Audit of votes mulled
The Summit County Commission this week requested that a county lawyer research whether state laws allow an audit of the voting in the upcoming primary election, the first that will use the new and controversial Diebold Election Systems electronic-voting machines.
The request, made to Dave Thomas, the county’s chief civil attorney, comes a little more than two weeks before Summit County citizens are scheduled to vote in a June 27 primary and shows that there are still questions about the new machines.
"It is important to me . . . to ensure the integrity of the election system, which is a concern to all of us," County Commissioner Bob Richer, a Democrat from the Snyderville Basin, said in an interview after the elected officials requested the legal opinion.
Richer said the County Commissioners expect an answer from Thomas on Wednesday, when they next meet. Audits are normally saved for close votes and the legal opinion will likely clarify if an audit can be conducted if the vote is a landslide.
The details of a potential audit were not decided this week but it seems that it could require a piece of equipment from Diebold.
"I think it would give us a degree of confidence," Richer said, adding, "It’s not because we have the jitters or anything like that."
He said the primary would provide a good test because fewer voters normally head to the polls compared to a general election.
"If it’s not precluded, I would want the primary elections to be a test," Richer said.
Voting-rights activists are leery of the Diebold machines, claiming that someone can easily tamper with the voting boxes. They want to ensure that the votes can be audited with a paper trail.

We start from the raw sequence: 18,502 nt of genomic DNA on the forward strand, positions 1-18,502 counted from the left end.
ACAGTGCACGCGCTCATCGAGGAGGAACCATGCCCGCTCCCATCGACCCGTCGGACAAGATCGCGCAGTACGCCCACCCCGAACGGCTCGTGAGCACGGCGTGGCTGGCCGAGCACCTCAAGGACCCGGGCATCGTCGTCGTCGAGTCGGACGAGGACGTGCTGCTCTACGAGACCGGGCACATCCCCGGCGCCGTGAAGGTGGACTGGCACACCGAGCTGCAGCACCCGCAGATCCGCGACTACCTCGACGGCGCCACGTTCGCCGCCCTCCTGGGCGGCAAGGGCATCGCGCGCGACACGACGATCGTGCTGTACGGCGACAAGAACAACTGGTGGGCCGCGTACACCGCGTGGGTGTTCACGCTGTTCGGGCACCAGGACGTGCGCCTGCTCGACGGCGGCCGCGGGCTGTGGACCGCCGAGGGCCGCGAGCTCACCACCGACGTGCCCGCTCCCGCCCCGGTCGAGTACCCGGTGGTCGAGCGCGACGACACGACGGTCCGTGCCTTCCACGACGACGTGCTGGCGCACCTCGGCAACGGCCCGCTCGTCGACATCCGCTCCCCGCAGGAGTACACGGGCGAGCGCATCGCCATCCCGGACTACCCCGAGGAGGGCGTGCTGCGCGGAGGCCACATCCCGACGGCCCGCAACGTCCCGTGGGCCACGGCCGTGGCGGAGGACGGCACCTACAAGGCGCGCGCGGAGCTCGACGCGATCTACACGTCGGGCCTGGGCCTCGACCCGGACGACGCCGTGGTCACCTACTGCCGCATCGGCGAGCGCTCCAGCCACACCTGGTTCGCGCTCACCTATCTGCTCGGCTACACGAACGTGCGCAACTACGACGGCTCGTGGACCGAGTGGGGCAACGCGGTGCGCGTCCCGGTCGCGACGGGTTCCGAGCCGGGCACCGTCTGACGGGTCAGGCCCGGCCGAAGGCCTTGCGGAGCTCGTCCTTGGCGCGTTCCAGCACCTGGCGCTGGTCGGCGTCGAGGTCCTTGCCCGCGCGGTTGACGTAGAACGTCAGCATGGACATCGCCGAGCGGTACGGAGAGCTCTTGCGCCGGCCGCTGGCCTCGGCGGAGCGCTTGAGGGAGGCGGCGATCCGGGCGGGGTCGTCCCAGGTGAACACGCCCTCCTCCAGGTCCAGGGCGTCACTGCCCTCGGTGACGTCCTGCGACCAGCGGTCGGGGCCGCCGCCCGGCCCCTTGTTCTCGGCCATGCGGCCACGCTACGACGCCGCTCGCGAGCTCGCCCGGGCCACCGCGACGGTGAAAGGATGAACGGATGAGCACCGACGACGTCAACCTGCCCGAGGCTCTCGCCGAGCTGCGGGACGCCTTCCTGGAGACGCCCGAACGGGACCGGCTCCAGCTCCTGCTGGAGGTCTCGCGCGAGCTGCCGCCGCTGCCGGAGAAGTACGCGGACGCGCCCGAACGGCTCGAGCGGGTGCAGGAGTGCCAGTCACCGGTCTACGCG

Voters in the primary will cast ballots on touch-screen machines, far different than the punch-card system that has been used in Summit County previously.
Locally, Kathy Dopp, who is campaigning for county clerk on an anti-Diebold platform, has been especially critical of the machines.
Dopp in an interview this week lauded the County Commission’s move to research whether an audit is allowed.
"It’s a victory for the voters and democratic elections," Dopp said, adding, "I’m very pleasantly surprised."
She said voters should have more confidence heading to the polls if an audit is conducted afterward. Dopp also agreed that the primary is a good chance for an audit because of the expected low turnout.
Dopp and another critic worried about the Diebold machines, Sharon Christiansen, on Thursday addressed Mayor Dana Williams and the Park City Council with the concerns. Dopp said there have been technical problems in other states and claimed that Diebold keeps phony offices.
She wanted the City Council to endorse a resolution or conduct a lobbying effort to ensure there is an independent audit of the votes. Joe Kernan, a City Councilman, agreed that an audit would be valuable.
Dopp addressed the County Commission on Wednesday, Richer said, and in an interview he commended her for her activism.
"Kathy’s all over this stuff in a positive way," Richer said.
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